The exact role of 5-HT in sleep regulation has been subject to debate50,52. Data obtained in the 1960s and early 1970s suggested that the 5-HT system is necessary for NREM sleep: the destruction of raphe nuclei (which contain the cell bodies of 5-HT neurons) or the depletion of brain 5-HT by administration of the 5-HT synthesis inhibitor p-chlorophenylalanine (PCPA) induces insomnia that is selectively reversed by the 5-HT precursor 5-hydroxytryptophan (5-HTP) 50,52. However, data obtained from the mid 1970s onwards suggested that 5-HT promotes wakefulness and suppresses NREM sleep. For instance, experimental manipulations that increase the release and synaptic availability of 5-HT, such as electrical stimulation of the dorsal raphe nuclei (DRN), enhance wakefulness, whereas DRN inactivation enhances sleep53. In support of a wake-promoting role for 5-HT, a body of evidence has shown that the firing rates of serotonergic raphe neurons54–57 and 5-HT release58–61 are state-dependent: they peak during wakefulness and decrease during NREM sleep, and serotonergic cells become silent during REM sleep. In agreement with the interpretation that 5-HT is a wake-inducing substance, blockade of 5-HT2 receptors increases NREM sleep in rats and humans62. (A more detailed discussion of the role of 5-HT receptor subtypes in NREM-sleep regulation is beyond the scope of this Review.) 5-HT enhances wakefulness because serotonergic neurons in the DRN (together with other wake-promoting neurons, such as noradrenergic neurons in the brainstem locus coeruleus or hypocretinergic/orexinergic neurons in the hypothalamus) inhibit sleep-promoting neurons in the preoptic area, the anterior hypothalamus and the adjacent basal forebrain50,63 (FIG. 1). Noradrenergic and hypocretinergic/orexinergic wake-promoting neurons also stimulate each other’s activity64.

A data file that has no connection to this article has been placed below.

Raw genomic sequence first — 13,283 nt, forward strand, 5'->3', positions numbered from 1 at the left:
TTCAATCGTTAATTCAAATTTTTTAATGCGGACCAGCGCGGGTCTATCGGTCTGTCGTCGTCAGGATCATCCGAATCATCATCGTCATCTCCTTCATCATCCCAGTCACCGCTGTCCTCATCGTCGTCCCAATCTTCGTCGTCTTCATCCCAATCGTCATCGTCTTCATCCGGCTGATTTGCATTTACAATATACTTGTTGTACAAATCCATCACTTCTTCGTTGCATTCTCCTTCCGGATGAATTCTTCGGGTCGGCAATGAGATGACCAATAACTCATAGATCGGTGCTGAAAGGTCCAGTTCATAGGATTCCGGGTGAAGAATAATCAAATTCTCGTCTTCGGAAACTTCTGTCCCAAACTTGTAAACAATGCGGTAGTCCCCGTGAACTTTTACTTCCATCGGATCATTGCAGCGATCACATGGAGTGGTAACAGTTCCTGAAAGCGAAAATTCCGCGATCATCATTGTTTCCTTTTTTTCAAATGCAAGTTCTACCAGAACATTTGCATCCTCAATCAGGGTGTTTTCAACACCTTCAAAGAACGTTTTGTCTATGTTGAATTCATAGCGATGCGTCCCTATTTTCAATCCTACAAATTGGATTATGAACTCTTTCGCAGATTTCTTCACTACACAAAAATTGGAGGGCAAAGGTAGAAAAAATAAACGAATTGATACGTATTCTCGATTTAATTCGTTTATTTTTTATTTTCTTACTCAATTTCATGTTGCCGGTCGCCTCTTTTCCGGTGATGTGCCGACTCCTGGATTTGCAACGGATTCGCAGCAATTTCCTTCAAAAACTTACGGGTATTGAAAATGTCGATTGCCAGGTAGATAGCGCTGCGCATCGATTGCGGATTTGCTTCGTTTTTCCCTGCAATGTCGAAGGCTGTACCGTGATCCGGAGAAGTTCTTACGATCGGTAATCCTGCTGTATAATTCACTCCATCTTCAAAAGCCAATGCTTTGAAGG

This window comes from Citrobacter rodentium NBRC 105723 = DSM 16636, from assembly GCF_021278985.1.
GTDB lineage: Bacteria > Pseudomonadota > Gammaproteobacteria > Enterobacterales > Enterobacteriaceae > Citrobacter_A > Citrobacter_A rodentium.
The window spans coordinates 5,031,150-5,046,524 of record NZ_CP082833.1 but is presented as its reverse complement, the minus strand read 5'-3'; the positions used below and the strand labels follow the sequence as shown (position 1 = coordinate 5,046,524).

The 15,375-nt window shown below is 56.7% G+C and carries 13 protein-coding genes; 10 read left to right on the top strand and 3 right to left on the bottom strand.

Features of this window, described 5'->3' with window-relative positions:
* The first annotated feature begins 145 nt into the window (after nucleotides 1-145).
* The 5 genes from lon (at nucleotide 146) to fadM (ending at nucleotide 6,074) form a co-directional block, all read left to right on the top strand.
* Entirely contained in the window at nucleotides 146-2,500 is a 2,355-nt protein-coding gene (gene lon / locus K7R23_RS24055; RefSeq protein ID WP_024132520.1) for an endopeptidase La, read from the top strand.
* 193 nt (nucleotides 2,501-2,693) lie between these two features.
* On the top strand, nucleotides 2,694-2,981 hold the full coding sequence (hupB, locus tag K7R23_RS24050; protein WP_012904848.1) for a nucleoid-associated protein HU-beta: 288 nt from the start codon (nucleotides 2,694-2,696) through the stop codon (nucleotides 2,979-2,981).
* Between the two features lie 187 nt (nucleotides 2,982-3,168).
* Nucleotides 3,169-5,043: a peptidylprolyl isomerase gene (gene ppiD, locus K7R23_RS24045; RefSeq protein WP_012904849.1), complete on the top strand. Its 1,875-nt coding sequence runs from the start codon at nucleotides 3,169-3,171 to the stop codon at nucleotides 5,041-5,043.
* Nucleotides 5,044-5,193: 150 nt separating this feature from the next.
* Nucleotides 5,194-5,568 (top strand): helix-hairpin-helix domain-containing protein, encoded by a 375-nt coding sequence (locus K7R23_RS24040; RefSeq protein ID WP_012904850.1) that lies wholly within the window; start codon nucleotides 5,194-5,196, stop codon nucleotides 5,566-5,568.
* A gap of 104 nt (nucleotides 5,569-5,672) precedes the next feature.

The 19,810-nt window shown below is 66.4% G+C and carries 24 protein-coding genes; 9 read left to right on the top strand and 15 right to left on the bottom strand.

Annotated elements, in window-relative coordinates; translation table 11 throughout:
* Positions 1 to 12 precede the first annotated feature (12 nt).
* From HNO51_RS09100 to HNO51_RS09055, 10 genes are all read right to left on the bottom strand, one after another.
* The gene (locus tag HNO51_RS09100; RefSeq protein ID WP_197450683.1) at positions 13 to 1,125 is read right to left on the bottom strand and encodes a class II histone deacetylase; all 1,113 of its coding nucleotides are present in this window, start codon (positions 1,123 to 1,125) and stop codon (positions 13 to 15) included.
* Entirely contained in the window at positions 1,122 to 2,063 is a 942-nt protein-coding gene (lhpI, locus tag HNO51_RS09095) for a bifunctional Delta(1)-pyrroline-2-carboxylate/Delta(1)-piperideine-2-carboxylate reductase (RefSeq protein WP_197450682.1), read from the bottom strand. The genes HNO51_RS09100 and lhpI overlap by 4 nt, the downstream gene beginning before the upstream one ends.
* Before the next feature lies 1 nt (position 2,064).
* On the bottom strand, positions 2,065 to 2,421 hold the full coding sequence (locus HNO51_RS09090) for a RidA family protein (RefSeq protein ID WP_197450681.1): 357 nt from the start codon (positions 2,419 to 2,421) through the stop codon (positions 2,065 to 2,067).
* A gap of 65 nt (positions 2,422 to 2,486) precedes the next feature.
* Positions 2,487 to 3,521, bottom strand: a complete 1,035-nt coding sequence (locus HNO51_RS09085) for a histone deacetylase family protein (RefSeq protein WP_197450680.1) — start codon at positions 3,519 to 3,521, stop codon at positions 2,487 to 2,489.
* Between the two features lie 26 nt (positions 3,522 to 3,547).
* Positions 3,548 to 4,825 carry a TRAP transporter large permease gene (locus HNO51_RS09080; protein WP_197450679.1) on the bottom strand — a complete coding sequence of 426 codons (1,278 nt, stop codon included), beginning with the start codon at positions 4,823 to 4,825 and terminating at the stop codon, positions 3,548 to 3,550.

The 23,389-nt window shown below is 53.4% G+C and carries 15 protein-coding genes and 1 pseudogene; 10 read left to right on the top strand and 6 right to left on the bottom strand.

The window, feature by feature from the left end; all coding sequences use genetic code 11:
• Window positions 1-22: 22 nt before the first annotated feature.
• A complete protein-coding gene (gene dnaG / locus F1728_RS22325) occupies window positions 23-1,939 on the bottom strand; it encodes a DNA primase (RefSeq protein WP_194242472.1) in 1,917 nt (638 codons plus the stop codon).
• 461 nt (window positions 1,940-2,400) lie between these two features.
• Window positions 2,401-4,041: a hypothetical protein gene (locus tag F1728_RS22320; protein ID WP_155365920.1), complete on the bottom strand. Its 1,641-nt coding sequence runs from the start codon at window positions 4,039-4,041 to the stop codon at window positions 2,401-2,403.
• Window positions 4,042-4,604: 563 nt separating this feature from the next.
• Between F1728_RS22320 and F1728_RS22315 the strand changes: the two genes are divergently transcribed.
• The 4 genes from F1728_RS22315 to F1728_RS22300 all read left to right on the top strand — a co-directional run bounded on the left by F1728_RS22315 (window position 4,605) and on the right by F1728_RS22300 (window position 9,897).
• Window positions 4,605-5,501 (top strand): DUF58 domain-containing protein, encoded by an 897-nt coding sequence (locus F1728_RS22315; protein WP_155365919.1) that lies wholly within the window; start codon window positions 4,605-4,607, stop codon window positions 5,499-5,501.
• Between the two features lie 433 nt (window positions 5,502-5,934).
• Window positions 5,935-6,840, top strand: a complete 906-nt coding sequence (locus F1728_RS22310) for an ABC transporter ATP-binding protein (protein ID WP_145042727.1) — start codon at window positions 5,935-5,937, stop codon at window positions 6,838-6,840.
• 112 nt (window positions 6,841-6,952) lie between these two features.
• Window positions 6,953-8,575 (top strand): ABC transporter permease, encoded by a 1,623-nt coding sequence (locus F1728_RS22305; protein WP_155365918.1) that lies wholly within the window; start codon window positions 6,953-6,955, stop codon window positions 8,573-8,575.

An attempt to integrate and reconcile these apparently contradictory data led to the hypothesis that 5-HT promotes wakefulness through direct actions and also stimulates the synthesis and/or release of sleep-promoting factors52. Data now support this dual-role hypothesis for the involvement of 5-HT in the regulation of arousal states. The purported sleep-promoting factors induced by 5-HT drive sleep by inhibiting wake-promoting neurons and stimulating sleep-promoting neurons (FIG. 1). Data obtained from rats and mice65–67 suggest that the role of 5-HT in the regulation of arousal states depends on the degree to which the 5-HT system is activated, the timing of the activation and the time that has passed since the activation (FIG. 1). When 5-HT release is enhanced in rats and mice through the administration of 5-HTP, the initial response is an increase in wakefulness and a reduction in NREM sleep65–67. This increase is fast, indicating that it is probably a direct effect of 5-HT. However, low doses of 5-HTP might not activate the 5-HT system sufficiently to stimulate sleep-inducing factors, a process that requires time. Following administration of higher physiological doses of 5-HTP, an increase in NREM sleep is apparent, after a delay, in both rats and mice65–67. This delayed increase in NREM sleep always occurs during the dark phase of the light–dark cycle, irrespective of the timing of 5-HTP administration65–67. Findings that 5-HTP administration increases the NREM sleep of rodents only during the dark phase suggest a fundamental property of the 5-HT system: the precise effects of serotonergic activation on sleep–wake behaviour depend not only on the extent but also on the timing of activation.